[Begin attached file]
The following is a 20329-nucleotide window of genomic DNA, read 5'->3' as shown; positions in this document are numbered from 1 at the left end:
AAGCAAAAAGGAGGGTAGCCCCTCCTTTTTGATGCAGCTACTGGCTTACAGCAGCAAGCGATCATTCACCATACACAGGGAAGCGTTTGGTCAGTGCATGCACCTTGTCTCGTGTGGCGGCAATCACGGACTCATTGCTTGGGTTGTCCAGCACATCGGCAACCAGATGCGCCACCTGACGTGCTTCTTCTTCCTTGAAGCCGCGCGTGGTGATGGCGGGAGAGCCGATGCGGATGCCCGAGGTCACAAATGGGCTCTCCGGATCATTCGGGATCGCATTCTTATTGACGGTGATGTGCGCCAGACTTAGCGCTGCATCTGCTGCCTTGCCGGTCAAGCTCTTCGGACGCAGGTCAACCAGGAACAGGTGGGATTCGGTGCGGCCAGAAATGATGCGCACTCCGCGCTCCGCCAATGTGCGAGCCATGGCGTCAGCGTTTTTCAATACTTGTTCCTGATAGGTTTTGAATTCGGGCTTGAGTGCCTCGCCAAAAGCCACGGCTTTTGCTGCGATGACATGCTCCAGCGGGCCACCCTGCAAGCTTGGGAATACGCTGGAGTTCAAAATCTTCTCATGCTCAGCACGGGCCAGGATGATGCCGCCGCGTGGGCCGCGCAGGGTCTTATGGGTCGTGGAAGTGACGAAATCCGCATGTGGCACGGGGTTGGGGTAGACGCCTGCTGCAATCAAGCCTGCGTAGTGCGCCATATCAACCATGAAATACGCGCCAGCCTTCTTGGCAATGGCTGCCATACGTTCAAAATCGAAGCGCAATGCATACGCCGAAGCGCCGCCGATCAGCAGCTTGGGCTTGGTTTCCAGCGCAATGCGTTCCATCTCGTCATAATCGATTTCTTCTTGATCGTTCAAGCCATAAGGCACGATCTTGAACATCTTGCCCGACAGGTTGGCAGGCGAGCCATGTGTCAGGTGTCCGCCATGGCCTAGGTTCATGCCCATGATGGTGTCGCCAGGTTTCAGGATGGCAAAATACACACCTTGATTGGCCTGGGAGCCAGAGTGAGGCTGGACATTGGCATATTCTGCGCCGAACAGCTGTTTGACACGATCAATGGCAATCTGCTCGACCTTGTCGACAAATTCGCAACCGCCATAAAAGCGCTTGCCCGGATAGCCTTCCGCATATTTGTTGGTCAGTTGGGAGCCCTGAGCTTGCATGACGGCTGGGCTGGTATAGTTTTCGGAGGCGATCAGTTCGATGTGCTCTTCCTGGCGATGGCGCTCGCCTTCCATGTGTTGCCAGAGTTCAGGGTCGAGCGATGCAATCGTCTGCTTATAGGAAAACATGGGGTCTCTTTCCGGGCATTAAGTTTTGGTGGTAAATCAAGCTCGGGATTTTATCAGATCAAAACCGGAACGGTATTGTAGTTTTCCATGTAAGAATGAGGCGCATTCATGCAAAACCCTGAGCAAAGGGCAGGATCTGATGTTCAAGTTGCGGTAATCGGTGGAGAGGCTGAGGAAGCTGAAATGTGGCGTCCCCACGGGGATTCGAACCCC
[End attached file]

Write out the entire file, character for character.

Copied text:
The following is a 20329-nucleotide window of genomic DNA, read 5'->3' as shown; positions in this document are numbered from 1 at the left end:
AAGCAAAAAGGAGGGTAGCCCCTCCTTTTTGATGCAGCTACTGGCTTACAGCAGCAAGCGATCATTCACCATACACAGGGAAGCGTTTGGTCAGTGCATGCACCTTGTCTCGTGTGGCGGCAATCACGGACTCATTGCTTGGGTTGTCCAGCACATCGGCAACCAGATGCGCCACCTGACGTGCTTCTTCTTCCTTGAAGCCGCGCGTGGTGATGGCGGGAGAGCCGATGCGGATGCCCGAGGTCACAAATGGGCTCTCCGGATCATTCGGGATCGCATTCTTATTGACGGTGATGTGCGCCAGACTTAGCGCTGCATCTGCTGCCTTGCCGGTCAAGCTCTTCGGACGCAGGTCAACCAGGAACAGGTGGGATTCGGTGCGGCCAGAAATGATGCGCACTCCGCGCTCCGCCAATGTGCGAGCCATGGCGTCAGCGTTTTTCAATACTTGTTCCTGATAGGTTTTGAATTCGGGCTTGAGTGCCTCGCCAAAAGCCACGGCTTTTGCTGCGATGACATGCTCCAGCGGGCCACCCTGCAAGCTTGGGAATACGCTGGAGTTCAAAATCTTCTCATGCTCAGCACGGGCCAGGATGATGCCGCCGCGTGGGCCGCGCAGGGTCTTATGGGTCGTGGAAGTGACGAAATCCGCATGTGGCACGGGGTTGGGGTAGACGCCTGCTGCAATCAAGCCTGCGTAGTGCGCCATATCAACCATGAAATACGCGCCAGCCTTCTTGGCAATGGCTGCCATACGTTCAAAATCGAAGCGCAATGCATACGCCGAAGCGCCGCCGATCAGCAGCTTGGGCTTGGTTTCCAGCGCAATGCGTTCCATCTCGTCATAATCGATTTCTTCTTGATCGTTCAAGCCATAAGGCACGATCTTGAACATCTTGCCCGACAGGTTGGCAGGCGAGCCATGTGTCAGGTGTCCGCCATGGCCTAGGTTCATGCCCATGATGGTGTCGCCAGGTTTCAGGATGGCAAAATACACACCTTGATTGGCCTGGGAGCCAGAGTGAGGCTGGACATTGGCATATTCTGCGCCGAACAGCTGTTTGACACGATCAATGGCAATCTGCTCGACCTTGTCGACAAATTCGCAACCGCCATAAAAGCGCTTGCCCGGATAGCCTTCCGCATATTTGTTGGTCAGTTGGGAGCCCTGAGCTTGCATGACGGCTGGGCTGGTATAGTTTTCGGAGGCGATCAGTTCGATGTGCTCTTCCTGGCGATGGCGCTCGCCTTCCATGTGTTGCCAGAGTTCAGGGTCGAGCGATGCAATCGTCTGCTTATAGGAAAACATGGGGTCTCTTTCCGGGCATTAAGTTTTGGTGGTAAATCAAGCTCGGGATTTTATCAGATCAAAACCGGAACGGTATTGTAGTTTTCCATGTAAGAATGAGGCGCATTCATGCAAAACCCTGAGCAAAGGGCAGGATCTGATGTTCAAGTTGCGGTAATCGGTGGAGAGGCTGAGGAAGCTGAAATGTGGCGTCCCCACGGGGATTCGAACCCC